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Angostura last won the day on July 7 2010

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  1. I'm curious if this is just something Sola decided to do, or whether they need to do it to be in compliance with the city's parking minimums. Ch 26 requires 3 spaces for every chair plus a space for every employee. This can get pretty onerous on a per-sf basis.
  2. This is the kind of transit project that looks great from the standpoint of number of dwelling units or square feet of retail within 1000 ft, but the actual pedestrian experience would be terrible.
  3. Except where they run on dedicated ROW (and sometimes even when they do) early 20th century streetcars were actually pretty slow. During peak hours, the St Charles streetcar in New Orleans isn't appreciably faster than a brisk walker, and definitely slower than a bicycle. What really limited Houston's density were, in no particular order: The 20th century sewer moratorium, which effectively limited construction inside the loop to 4-plexes during large parts of the high-growth post-war period. Deed restrictions limited certain areas to single-family residential The 5000 sf minimum lot size, which was only relaxed in the 1980s. Chapter 42, which established minimum front and side setbacks and other density-limiting regulations (and established the strip center as the dominant commercial development pattern) Minimum parking requirements (which basically require a standalone restaurant to dedicate 75% of its land area to parking)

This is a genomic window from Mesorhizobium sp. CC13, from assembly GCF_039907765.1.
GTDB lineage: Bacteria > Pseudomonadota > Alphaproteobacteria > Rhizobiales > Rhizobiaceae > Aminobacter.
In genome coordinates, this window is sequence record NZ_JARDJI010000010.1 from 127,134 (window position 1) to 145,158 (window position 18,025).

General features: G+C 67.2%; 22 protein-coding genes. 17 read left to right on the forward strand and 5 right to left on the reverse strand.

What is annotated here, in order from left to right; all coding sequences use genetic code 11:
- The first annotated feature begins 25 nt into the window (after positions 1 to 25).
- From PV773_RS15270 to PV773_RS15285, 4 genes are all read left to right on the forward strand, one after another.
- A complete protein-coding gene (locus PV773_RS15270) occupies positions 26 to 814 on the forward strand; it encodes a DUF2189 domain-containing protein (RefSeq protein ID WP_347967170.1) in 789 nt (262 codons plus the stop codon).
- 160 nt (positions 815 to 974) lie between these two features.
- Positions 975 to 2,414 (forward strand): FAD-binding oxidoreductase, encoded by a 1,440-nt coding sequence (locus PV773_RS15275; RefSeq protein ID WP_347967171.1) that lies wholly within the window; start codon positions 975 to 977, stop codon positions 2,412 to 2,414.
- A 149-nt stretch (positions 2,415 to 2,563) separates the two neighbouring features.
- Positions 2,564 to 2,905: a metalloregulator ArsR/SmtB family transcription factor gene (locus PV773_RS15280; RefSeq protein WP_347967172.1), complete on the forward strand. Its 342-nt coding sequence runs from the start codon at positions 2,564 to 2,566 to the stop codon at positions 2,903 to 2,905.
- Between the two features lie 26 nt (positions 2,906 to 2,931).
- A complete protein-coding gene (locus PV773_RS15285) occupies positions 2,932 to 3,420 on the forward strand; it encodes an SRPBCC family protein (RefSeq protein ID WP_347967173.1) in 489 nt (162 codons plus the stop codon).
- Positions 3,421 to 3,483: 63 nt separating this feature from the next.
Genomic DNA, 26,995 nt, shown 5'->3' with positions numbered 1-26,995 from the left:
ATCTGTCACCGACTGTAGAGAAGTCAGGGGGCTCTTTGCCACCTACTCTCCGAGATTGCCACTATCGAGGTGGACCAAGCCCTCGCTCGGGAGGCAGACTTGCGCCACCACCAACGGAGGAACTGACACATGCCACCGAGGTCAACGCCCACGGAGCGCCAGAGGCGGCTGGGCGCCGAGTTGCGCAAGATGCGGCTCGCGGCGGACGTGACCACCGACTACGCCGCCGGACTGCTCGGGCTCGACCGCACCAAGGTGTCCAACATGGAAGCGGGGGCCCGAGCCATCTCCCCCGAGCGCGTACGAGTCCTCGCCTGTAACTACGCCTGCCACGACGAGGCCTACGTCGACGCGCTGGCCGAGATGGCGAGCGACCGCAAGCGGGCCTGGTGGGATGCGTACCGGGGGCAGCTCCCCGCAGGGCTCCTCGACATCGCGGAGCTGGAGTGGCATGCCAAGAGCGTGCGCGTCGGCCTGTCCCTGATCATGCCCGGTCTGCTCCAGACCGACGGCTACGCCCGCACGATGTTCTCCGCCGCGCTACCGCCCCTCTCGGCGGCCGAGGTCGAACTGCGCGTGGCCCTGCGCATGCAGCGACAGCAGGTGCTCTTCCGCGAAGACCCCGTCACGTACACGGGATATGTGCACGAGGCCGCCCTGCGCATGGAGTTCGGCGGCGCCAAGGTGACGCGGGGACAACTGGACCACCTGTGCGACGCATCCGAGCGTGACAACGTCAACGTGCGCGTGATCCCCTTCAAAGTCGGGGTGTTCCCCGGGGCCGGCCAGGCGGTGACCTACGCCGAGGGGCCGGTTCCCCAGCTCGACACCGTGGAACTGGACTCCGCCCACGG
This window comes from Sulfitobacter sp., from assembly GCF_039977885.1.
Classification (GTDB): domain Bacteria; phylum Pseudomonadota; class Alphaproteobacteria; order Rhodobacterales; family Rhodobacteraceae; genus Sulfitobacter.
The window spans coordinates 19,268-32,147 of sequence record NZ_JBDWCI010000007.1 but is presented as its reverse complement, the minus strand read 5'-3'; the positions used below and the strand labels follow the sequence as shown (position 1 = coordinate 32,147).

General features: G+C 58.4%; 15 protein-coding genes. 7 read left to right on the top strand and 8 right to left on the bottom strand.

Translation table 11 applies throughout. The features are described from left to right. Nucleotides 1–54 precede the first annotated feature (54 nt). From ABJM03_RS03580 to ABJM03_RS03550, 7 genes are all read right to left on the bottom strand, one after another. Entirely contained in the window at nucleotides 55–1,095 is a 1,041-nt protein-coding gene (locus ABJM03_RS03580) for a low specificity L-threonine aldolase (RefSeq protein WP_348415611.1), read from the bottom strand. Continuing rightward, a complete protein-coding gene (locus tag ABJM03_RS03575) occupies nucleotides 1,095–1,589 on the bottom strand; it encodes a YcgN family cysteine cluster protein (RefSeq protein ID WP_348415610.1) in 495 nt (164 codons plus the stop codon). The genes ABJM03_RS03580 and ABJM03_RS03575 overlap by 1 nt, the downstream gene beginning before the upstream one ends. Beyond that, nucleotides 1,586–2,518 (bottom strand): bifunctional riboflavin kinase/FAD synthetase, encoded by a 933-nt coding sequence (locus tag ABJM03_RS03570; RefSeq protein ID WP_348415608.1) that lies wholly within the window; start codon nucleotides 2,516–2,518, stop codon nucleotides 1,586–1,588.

4. The concept is called a land-value tax. The idea is that, rather than base property tax valuation on the land-plus-improvements, you only tax the value of the land. So the owner of a block used for surface parking would pay the same tax bill as the owner of a block across the street used for, say, an office tower. This incentivizes landowners to more quickly develop to highest-and-best use, thereby discouraging the kind of land speculation Golconda is engaging in, and eliminates the tax penalty associated with remodeling existing structures. It also removes the tax incentive to quickly demolish an existing structure, then leave the lot empty for (sometimes) years before actually building on it (see e.g. Chevron's demo of the downtown YMCA).
  5. Good for him. There are few enough grandfathered zero-setback buildings that every one is worth saving, and this is pretty much the only way to do it.
  6. I know what each of those words means, but I have no idea what that phrase means.
  7. I don't know if there needs to be a maximum width, but if you plat at 25-ft or 33-ft frontage and sell lots individually, a lot of development is going to happen on one or two-lot parcel. Yes, at least for uses other than single-family residential, minimum width is 50 (or 60) feet. Recall that a typical downtown or EaDo block is only 250 feet between rights of way. So you can never really have more than 5 different façades on a given block face. Add in the 5000 minimum size for non SFR reserves, and the most different façades on the block face around the corner is three.